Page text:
Bbabo NET

Science & Technology News

In Australia, a law on the right of an employee to ignore work calls and messages outside of work hours has been passed in the first reading.

In Australia, a bill was passed in the first reading, giving workers the right to ignore unfounded calls and messages from superiors during non-working hours. Also, according to the bill, the employer will not be able to apply penalties, and if the “right to disconnect” is violated, the employer may be fined himself. This law is designed to protect workers' rights and help restore work-life balance. Similar laws exist in France, Spain and other countries.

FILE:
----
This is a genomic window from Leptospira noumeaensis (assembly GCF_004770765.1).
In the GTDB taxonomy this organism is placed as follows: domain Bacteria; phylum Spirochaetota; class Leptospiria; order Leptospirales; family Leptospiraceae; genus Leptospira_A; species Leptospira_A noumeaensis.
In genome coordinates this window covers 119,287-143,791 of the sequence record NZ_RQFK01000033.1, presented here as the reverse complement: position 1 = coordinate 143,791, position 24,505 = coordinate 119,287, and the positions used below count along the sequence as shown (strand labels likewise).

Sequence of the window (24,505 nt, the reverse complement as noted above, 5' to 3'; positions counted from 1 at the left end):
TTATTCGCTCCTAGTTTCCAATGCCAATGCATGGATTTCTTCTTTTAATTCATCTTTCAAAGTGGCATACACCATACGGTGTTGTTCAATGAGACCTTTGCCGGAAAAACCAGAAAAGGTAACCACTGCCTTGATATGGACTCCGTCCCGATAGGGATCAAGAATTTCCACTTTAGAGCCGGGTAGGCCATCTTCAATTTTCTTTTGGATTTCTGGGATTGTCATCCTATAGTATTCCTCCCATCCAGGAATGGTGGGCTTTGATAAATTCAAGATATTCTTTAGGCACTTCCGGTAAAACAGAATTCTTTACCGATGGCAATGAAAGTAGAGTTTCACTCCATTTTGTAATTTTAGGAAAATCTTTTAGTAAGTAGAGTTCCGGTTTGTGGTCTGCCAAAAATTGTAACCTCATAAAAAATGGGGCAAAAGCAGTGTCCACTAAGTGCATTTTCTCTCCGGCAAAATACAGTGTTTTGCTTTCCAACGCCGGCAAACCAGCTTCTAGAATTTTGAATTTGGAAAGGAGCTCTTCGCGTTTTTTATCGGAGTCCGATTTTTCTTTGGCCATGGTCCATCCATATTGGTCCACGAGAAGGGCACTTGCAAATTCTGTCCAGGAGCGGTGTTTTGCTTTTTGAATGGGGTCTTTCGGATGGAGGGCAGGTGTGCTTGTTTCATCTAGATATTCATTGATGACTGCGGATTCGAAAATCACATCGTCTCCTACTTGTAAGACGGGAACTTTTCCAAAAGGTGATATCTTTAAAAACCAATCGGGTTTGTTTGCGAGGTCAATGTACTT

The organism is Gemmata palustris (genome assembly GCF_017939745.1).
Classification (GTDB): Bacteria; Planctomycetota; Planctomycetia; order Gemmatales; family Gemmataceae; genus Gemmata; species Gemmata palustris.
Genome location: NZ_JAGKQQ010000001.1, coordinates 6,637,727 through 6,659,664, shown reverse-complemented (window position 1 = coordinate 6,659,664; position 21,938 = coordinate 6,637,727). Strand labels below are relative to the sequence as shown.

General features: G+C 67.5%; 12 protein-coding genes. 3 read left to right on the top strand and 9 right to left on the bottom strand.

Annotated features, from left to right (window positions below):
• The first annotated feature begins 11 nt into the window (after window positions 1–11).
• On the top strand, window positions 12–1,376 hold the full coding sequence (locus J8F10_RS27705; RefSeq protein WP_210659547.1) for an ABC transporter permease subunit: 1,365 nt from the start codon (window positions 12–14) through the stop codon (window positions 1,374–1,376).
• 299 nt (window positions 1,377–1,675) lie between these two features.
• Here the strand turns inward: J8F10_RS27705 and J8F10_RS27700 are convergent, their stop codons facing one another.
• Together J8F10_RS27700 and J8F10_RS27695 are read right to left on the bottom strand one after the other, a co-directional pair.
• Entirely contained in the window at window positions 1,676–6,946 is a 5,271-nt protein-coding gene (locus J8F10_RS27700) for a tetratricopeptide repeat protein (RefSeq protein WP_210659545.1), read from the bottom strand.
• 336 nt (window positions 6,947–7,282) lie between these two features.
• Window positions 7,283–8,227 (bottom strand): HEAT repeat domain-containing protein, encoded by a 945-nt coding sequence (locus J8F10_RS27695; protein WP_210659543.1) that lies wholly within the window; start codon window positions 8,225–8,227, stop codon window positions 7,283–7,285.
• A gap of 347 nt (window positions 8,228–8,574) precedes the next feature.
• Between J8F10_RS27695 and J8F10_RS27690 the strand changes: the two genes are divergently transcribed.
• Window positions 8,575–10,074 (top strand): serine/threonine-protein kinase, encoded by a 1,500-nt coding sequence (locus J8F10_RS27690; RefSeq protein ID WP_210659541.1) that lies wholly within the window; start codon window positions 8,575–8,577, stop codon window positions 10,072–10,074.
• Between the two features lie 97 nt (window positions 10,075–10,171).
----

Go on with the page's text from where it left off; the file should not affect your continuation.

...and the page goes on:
The new law is supported by the majority of senators in Australia. Labor Minister Tony Burke says the "right to switch off" bill would allow employees not to work overtime without extra pay. According to Burke, an employee who is not paid 24 hours a day should not be penalized for those 24 hours.

The new bill also includes other provisions, such as clearer guidelines for the transition from temporary to permanent work and minimum standards for temporary workers.

Australians work an average of six weeks of unpaid overtime every year, policymaker Adam Bandt has said. This period equates to approximately A$92 billion (about US$60.13 billion) of unpaid wages across the entire economy.

However, some politicians, employers and corporate executives have explained that they believe the “right to disconnect” law is overly restrictive, making the transition to flexible work impossible and affecting competition.

In Australia, a law on the right of an employee to ignore work calls and messages outside of work hours has been passed in the first reading.